HERNANDO BEACH — An airplane out of Tampa International Airport will whisk you a world away.
But so will an hour's car ride north on the Suncoast Parkway and then west to the Gulf of Mexico.
That's where you'll find the remote boating town of Hernando Beach, which sits snugly between the shallow waters of the Nature Coast and the Weeki Wachee Nature Preserve.
Fewer than 900 houses and about 2,000 people compose the 4 square miles in the three neighborhoods — North, Middle and South — in the coastal town where houses are built on "stilts" with no living space on the first floor. They sit on canals that were dredged in the 1960s, when carving up wetlands and the floor of the gulf were allowed.
The North is the oldest of the three neighborhoods. It has no deed restrictions; nor does the Middle. The South does, though, which means no boat parking in yards and no latticework enclosing the ground floors. The North and Middle sections have direct gulf access.
Raelene and Jamie Wentz, marketing consultants, were living in a deed-restricted community in Gainesville when they started looking for a weekend home on the water five years ago. They liked Gainesville and the weather was great, but it just didn't have that Old Florida feeling the Wentzes were hoping to find when they moved from Southern California years before.
They looked as far south as Sarasota for that weekend retreat, and rented a house for years in New Smyrna Beach, on the Atlantic coast. But it was only after a friend from Weeki Wachee showed them Hernando Beach and they rented a house there that they knew they had found their dream. "This feels like Florida; palm trees are growing wild and we can see the water," Raelene Wentz said.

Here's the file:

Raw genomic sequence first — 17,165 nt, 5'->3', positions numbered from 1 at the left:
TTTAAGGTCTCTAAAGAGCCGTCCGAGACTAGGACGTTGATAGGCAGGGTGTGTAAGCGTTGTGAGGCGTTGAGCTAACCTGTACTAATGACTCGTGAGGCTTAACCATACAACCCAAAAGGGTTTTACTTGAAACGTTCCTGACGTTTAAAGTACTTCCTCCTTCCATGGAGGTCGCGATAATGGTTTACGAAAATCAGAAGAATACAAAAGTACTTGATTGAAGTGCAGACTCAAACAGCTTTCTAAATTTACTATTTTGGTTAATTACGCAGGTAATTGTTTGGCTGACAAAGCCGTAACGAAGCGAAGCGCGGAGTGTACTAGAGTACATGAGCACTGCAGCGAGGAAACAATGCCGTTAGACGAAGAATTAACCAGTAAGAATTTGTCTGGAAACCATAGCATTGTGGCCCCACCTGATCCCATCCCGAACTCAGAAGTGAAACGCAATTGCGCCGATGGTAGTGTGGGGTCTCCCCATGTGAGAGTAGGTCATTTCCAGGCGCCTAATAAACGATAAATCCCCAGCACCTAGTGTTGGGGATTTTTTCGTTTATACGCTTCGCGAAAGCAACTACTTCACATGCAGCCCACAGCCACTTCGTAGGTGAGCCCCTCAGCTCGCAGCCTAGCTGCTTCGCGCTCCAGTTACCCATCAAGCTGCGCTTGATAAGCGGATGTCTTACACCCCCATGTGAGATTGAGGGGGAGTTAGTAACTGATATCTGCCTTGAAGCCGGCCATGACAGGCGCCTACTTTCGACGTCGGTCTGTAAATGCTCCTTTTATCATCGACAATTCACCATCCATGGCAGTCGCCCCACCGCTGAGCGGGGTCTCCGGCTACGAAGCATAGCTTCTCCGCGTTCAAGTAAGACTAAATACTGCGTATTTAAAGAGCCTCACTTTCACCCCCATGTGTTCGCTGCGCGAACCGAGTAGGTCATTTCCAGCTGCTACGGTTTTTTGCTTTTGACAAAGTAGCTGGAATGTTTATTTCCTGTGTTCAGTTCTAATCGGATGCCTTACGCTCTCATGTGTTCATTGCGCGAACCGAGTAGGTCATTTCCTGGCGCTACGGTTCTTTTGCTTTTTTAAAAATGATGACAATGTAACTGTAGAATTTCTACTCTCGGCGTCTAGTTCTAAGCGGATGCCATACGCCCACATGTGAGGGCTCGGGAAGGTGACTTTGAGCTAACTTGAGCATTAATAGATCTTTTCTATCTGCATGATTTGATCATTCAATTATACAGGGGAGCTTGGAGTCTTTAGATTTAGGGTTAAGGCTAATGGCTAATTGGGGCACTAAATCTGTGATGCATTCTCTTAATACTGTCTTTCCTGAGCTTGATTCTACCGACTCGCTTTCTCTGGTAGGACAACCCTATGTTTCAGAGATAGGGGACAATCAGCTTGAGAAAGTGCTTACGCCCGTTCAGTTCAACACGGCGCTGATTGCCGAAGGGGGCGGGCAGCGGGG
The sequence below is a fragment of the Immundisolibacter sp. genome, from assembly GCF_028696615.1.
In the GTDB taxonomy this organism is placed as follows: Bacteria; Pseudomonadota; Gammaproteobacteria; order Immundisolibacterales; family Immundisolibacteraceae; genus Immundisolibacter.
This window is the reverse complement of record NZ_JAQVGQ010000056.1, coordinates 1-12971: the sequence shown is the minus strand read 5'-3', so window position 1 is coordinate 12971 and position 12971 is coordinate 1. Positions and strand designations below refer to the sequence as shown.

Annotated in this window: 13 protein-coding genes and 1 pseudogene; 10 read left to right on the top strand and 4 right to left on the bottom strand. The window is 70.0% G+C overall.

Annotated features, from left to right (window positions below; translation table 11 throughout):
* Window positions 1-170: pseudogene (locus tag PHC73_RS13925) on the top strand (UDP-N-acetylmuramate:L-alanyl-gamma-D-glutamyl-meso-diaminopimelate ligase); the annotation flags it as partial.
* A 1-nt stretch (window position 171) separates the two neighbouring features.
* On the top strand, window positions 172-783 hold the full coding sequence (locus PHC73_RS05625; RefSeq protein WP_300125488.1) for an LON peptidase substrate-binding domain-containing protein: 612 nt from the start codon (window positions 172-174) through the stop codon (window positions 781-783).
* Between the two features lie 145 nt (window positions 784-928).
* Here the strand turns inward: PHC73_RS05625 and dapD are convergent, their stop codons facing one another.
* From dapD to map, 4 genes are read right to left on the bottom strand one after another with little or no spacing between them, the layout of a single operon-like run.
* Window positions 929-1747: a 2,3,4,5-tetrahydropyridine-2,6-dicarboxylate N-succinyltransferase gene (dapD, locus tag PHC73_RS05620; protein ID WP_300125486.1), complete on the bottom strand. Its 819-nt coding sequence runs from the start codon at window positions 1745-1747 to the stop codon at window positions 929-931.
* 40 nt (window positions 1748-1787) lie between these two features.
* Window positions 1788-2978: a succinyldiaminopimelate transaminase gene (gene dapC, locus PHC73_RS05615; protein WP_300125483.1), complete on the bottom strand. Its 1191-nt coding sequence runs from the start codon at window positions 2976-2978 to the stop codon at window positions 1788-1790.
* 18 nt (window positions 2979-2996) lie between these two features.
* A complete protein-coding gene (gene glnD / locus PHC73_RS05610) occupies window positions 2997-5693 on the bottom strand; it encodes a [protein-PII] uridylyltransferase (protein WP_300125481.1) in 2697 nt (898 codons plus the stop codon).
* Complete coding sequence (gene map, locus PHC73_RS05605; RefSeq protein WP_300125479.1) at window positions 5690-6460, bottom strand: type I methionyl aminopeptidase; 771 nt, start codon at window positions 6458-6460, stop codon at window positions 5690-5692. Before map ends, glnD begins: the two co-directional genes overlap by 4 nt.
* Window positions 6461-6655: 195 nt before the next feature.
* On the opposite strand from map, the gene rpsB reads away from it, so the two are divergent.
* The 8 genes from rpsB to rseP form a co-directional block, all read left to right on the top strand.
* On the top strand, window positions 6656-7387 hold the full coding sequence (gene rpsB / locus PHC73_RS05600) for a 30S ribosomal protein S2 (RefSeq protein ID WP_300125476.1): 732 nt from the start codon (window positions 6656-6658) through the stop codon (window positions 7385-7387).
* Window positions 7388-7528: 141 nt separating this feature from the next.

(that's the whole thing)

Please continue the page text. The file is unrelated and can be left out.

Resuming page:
They can see the water, all right — from every room of the home, which sits at the end of a winding road. Large windows offer views of the gulf and the canal whether the couple are sitting in the living room, cooking in the kitchen or working in the study. They rarely miss a sunset.
"We sometimes take a two-minute boat ride around the canal and out to the gulf to watch the sunset," Jamie Wentz said. The North neighborhood where they live and the Middle section are on canals that have direct access to the gulf. The South end is on freshwater canals and has no direct access. All boats have to use a lift to get out into the shallow waters.
Although Hernando Beach is remote, it's centrally located and perfect for a couple like the Wentzes, who have another home and a grown daughter, Jalene, in Gainesville. The town is about an hour and a half to Gainesville and Orlando, slightly less to St. Petersburg and Tampa.
Its remoteness makes it more affordable than other Gulf Coast communities with the word "beach" in their names — and a true sandy shore to go along with it. There is no beach in Hernando Beach.
That's of little concern to the Wentzes. Their weekend getaway has turned into a permanent residence for the couple in the four months since they moved in. "We are here 99 percent of the time," Jamie Wentz said. "It's mellow, but we can get everything we need around here."